From the the first pages of the Introduction to Jesus Christ and the life of the Mind, this book had a different and more positive tone than The Scandal of the Evangelical Mind. The words, the topics, the stated goals are positive and are intended to encourage learning and thinking because of the realities of Jesus Christ. This was confirmed when arriving in the Postscript where Dr. Mark Noll wrote, “At the same time, were I to attempt another full-scale historical assessment like The Scandal of the Evangelical Mind, it would have a different tone – more hopeful than despairing, more attuned to possibilities than to problems…”  (He then lists a number of hopeful signs. Among these signs are advances at Christian colleges – one of which is George Fox!!)
One summary of this book might be that Jesus Christ is the motivation, the foundation, and the framework for the life and use of the mind. Noll says, “For ‘Christian scholarship’ to mean anything, it must mean intellectual labor rooted in Christ, with both the rooting and the laboring essential.” 
In the spirit of Colossians 1:17, “He is before all things, and in Him all things hold together,” Noll presents that history, science, and theology all find their origins in Christ and all call us to exercise the mind in order to understand His world. To this end Noll quotes the ancient Creeds of the Church a framework and guide to scholastic pursuits across the disciplines.
Evangelical Christians seem to have a deep seated desire not to live in tension: to maintain life in a black-and-white mode. Paradox does not feel user-friendly for many Christians, but the simultaneous dual nature of Christ should encourage us vigorously to study complexities and paradoxes.
Jesus Christ and the Life of the Mind is highly motivating to stretch our minds as far as possible, and when it’s impossible to understand more, to then accept mystery, and to live in that place of wonder and awe. This book encourages us not to shy away from mystery, but because Christ is the author and center of all creation, we can enthusiastically stretch our minds to learn and discover.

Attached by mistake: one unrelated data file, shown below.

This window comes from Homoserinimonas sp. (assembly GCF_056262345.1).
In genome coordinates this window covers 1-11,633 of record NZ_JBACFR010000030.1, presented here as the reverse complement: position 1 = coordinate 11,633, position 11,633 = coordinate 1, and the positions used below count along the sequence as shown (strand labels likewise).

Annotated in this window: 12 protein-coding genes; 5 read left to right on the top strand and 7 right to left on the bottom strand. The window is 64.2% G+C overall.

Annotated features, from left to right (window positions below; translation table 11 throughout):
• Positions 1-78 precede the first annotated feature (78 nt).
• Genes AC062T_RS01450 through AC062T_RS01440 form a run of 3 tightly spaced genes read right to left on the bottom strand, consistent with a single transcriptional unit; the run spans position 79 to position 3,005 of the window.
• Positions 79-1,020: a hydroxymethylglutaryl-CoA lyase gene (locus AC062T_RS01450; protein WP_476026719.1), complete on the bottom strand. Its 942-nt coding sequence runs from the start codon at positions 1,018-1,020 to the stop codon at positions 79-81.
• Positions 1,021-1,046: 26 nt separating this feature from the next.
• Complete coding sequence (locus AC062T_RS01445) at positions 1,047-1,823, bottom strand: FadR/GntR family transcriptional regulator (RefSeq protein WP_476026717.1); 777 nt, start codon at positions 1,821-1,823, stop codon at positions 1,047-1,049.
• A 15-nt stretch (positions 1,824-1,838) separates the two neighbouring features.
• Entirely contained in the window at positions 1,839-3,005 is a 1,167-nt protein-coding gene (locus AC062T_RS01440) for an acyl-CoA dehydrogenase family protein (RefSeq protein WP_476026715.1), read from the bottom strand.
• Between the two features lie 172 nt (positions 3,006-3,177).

In this regard, during the reading of Jesus Christ and the life of the Mind I frequently thought of three of the most profound books I’ve ever read: Delighting in the Trinity by Michael Reeves, The Knowledge of the Holy by A. W. Tozer, and The Return of the Prodigal Son by Henri Nouwen.  Each of these relatively small books drew my mind into new places of intellectual pursuit of understanding and, in the end, left me filled with both knowledge and wondering awe. These volumes demonstrate that the life of the mind and the life of devotion are not only not mutually exclusive, but rather feed each other and are actually two sides of the same coin. These books filled me with new concepts of God and with worship of the One Whose ways are higher than ours.
Jesus Christ and the life of the Mind connected to my dissertation focus at a key point. Mark Noll addresses the topic of multiculturalism. He indicates that multiculturalism is a negative concept for some people because it is associated with postmodern relativism. In the postmodern thoughts of today there is the notion that there are many truths, and that holding to absolutism is antiquated. However Noll says, “Unlike postmodernism – exemplified at its extreme by radical forms of multiculturalism – biblical religion holds forthrightly to an ideal of universal truth.